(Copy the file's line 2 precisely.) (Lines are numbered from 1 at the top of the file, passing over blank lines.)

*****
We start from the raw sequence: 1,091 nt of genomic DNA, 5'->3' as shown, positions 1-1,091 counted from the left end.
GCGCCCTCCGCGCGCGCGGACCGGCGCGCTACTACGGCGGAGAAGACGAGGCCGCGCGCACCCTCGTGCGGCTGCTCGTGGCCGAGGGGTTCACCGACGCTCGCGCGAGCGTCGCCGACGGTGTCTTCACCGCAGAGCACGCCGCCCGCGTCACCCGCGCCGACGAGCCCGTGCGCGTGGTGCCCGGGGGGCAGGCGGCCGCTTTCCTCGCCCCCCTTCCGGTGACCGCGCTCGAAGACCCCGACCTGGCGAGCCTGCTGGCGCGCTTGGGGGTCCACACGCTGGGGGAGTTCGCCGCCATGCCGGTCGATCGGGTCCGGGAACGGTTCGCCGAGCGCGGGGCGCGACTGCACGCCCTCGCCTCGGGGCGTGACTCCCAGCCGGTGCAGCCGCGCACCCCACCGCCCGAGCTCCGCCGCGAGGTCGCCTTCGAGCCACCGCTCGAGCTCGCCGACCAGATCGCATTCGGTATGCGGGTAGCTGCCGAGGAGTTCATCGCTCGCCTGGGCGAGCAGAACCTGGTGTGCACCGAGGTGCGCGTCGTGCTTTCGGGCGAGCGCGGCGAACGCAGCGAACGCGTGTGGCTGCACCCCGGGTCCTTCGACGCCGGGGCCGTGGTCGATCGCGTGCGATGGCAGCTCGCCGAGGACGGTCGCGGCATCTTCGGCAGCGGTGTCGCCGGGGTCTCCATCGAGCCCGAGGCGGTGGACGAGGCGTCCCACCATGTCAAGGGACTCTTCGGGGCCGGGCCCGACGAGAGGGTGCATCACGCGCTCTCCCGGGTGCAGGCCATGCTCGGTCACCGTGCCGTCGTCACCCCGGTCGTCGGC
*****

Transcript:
GCGCCCTCCGCGCGCGCGGACCGGCGCGCTACTACGGCGGAGAAGACGAGGCCGCGCGCACCCTCGTGCGGCTGCTCGTGGCCGAGGGGTTCACCGACGCTCGCGCGAGCGTCGCCGACGGTGTCTTCACCGCAGAGCACGCCGCCCGCGTCACCCGCGCCGACGAGCCCGTGCGCGTGGTGCCCGGGGGGCAGGCGGCCGCTTTCCTCGCCCCCCTTCCGGTGACCGCGCTCGAAGACCCCGACCTGGCGAGCCTGCTGGCGCGCTTGGGGGTCCACACGCTGGGGGAGTTCGCCGCCATGCCGGTCGATCGGGTCCGGGAACGGTTCGCCGAGCGCGGGGCGCGACTGCACGCCCTCGCCTCGGGGCGTGACTCCCAGCCGGTGCAGCCGCGCACCCCACCGCCCGAGCTCCGCCGCGAGGTCGCCTTCGAGCCACCGCTCGAGCTCGCCGACCAGATCGCATTCGGTATGCGGGTAGCTGCCGAGGAGTTCATCGCTCGCCTGGGCGAGCAGAACCTGGTGTGCACCGAGGTGCGCGTCGTGCTTTCGGGCGAGCGCGGCGAACGCAGCGAACGCGTGTGGCTGCACCCCGGGTCCTTCGACGCCGGGGCCGTGGTCGATCGCGTGCGATGGCAGCTCGCCGAGGACGGTCGCGGCATCTTCGGCAGCGGTGTCGCCGGGGTCTCCATCGAGCCCGAGGCGGTGGACGAGGCGTCCCACCATGTCAAGGGACTCTTCGGGGCCGGGCCCGACGAGAGGGTGCATCACGCGCTCTCCCGGGTGCAGGCCATGCTCGGTCACCGTGCCGTCGTCACCCCGGTCGTCGGC